voltage controlled filter, why do they have multiple stages?

Discussion in 'The Projects Forum' started by JingleJoe, Nov 3, 2011.

  1. JingleJoe

    Thread Starter Member

    Jul 23, 2011
    185
    10
    Irrelivant foreword in italicised text: I am often reluctant to tell people about my projects untill they are done, otherwise I feel like I'm letting them down when it doesn't work or I don't finish it because I'm distracted by another project, but in this case I've decided "**** it" and I'm going to tell you that I'm working on a synthesizer (mostly analog) because I am confounded and have a deadline.

    I've been looking up circuits and chips for a voltage controlled filter, found a great chip: the lm13700, a transconductance op-amp, looks like it will do the job just fine but if you have any suggestions please make them :)

    However, when researching circuits used by synthesizers, they allways seem to have multiple stages in the filter; all the same and all controled by the same control voltage.

    Exhibit A: The Roland SH1 filter (see page 11 for low pass filter)
    http://www.synfo.nl/servicemanuals/Roland/SH-1_SERVICE_NOTES.pdf

    Very simply my question is: Why?

    Why not just have one filter stage? Is it something to do with the resonance? Does it somehow filter the signal better?

    I just can't think why one would do such a thing :confused:
     
  2. Audioguru

    New Member

    Dec 20, 2007
    9,411
    896
    One-half of an LM13700 makes an extremely simple 1st-order lowpass filter (like one resistor feeding one capacitor to ground) that has a very gradual slope that is nearly useless. Additional stages are added to increase the slope so it is useable as a filter. That was about 35 years ago.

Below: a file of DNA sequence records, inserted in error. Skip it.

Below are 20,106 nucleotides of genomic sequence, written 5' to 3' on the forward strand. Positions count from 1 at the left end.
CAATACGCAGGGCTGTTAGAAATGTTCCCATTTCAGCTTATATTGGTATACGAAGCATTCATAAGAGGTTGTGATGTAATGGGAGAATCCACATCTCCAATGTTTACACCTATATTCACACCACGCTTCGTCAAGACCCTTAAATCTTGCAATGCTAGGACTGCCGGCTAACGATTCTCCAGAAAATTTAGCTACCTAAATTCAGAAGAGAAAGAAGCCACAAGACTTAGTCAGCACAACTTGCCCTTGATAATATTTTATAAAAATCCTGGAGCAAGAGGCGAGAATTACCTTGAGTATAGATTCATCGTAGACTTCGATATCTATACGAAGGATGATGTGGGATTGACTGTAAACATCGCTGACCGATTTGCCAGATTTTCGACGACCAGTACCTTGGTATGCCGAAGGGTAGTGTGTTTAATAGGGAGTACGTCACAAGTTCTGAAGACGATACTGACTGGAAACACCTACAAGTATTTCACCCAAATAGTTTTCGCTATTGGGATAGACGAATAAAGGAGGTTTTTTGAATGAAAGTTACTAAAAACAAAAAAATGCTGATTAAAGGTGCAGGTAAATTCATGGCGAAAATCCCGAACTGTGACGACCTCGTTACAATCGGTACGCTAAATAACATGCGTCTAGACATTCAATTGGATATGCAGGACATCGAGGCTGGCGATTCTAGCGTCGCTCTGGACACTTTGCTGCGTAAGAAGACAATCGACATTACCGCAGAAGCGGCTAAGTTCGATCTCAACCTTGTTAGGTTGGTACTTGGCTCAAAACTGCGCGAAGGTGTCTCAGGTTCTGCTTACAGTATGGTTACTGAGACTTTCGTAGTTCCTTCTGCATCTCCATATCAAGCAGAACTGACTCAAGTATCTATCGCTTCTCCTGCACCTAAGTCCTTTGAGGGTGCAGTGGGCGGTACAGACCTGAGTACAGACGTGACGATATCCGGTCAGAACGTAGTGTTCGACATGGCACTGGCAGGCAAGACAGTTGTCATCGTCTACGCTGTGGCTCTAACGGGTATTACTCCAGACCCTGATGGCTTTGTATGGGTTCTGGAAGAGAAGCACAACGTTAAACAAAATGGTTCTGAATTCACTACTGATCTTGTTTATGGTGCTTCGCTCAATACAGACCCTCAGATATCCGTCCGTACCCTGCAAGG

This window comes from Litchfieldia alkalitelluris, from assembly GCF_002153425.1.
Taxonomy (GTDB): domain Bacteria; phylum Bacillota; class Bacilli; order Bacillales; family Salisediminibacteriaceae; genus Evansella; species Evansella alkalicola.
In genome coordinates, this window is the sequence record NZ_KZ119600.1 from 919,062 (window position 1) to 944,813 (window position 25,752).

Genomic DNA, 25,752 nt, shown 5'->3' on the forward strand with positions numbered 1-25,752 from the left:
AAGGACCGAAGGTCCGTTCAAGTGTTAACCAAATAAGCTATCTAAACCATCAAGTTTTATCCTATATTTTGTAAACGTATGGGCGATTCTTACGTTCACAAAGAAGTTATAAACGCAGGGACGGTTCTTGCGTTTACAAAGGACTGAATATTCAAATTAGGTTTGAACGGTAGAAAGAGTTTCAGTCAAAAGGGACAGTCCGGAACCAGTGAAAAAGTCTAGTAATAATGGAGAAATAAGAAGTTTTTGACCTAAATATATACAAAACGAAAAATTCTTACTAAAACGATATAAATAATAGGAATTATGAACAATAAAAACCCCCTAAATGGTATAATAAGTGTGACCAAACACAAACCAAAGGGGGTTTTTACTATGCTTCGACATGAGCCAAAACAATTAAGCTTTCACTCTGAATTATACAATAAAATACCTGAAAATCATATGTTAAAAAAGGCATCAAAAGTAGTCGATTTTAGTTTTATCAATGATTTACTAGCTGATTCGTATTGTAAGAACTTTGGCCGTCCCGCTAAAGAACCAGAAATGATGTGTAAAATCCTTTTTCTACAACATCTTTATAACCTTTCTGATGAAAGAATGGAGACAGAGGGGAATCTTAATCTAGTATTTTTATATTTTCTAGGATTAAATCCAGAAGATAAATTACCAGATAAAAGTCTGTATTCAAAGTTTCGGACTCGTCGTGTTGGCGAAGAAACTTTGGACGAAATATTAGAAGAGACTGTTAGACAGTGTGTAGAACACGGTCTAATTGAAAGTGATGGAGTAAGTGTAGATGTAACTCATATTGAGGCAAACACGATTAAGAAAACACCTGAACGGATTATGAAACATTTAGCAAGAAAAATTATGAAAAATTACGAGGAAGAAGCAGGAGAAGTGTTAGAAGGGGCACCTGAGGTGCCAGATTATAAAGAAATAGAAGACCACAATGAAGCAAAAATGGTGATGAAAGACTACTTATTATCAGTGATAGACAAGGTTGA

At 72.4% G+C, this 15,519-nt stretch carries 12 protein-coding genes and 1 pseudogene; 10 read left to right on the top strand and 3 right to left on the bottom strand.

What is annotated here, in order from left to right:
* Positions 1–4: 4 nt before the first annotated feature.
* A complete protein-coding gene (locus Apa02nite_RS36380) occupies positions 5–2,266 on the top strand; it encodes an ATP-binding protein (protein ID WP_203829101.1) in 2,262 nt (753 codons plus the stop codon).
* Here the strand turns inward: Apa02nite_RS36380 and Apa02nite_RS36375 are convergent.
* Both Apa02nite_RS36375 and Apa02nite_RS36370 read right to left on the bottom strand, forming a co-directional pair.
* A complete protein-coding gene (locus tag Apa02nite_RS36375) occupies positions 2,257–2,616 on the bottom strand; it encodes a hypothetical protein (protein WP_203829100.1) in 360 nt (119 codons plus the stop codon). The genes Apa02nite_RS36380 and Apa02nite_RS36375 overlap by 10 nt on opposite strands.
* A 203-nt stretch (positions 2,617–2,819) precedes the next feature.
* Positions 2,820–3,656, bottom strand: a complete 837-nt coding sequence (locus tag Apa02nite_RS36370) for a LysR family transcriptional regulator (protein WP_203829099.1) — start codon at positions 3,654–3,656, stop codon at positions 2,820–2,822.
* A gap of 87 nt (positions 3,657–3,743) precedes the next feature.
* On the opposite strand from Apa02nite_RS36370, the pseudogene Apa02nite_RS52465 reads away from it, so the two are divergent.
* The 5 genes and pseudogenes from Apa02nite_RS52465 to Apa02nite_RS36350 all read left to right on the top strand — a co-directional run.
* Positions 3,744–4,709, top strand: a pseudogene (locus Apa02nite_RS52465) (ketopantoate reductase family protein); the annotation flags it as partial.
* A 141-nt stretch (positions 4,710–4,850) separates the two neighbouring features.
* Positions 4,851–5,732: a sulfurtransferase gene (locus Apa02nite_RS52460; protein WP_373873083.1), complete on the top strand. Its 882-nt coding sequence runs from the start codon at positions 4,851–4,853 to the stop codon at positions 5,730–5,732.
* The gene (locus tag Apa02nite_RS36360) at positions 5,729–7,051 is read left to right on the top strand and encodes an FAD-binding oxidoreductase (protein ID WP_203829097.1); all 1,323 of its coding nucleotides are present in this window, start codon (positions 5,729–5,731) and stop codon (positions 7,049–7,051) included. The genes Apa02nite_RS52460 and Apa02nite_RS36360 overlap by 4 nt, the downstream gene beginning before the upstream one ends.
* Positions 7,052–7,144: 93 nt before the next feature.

Lately (for about 15 years) a switched-capacitor lowpass filter IC is used that has two 4th-order or one 8th-order lowpass stages with very sharp slopes.
     
  3. JingleJoe

    Thread Starter Member

    Jul 23, 2011
    185
    10
    Please define what you mean by 4th order and 8th order stages.

    Thankyou for that little explanation, I suspected it may be something like that, it all makes sense now! And thanks the info about the switched capacitor filter too, however I'm going to stick with the 35 year old tech as that is what I was aiming for :cool: ye olde synthesizer.
     
  4. crutschow

    Expert

    Mar 14, 2008
    13,003
    3,232
    The order of the filter determines the steepness of the rolloff outside the passband which is one measure of the "goodness" of the filter. Each order adds 6dB/octave, thus 1st order is 6db/octave, 2nd order is 12dB/octave, 3rd order is 18dB/octave, etc.
     
  5. Georacer

    Moderator

    Nov 25, 2009
    5,142
    1,266
    If I have understood it right, it's like putting an identical filter in series, which is equivalent to multiplication of the TFs.
     
  6. Audioguru

    New Member

    Dec 20, 2007
    9,411
    896
    If you simply add single-order filters in series then they load each other down and the response will be terribly droopy. A filter IC IC that is designed with many orders has opamps with positive feedback to boost the response at the cutoff frequency so the overall response is a very sharp Butterworth.
     
    Georacer likes this.
  7. rogs

    Active Member

    Aug 28, 2009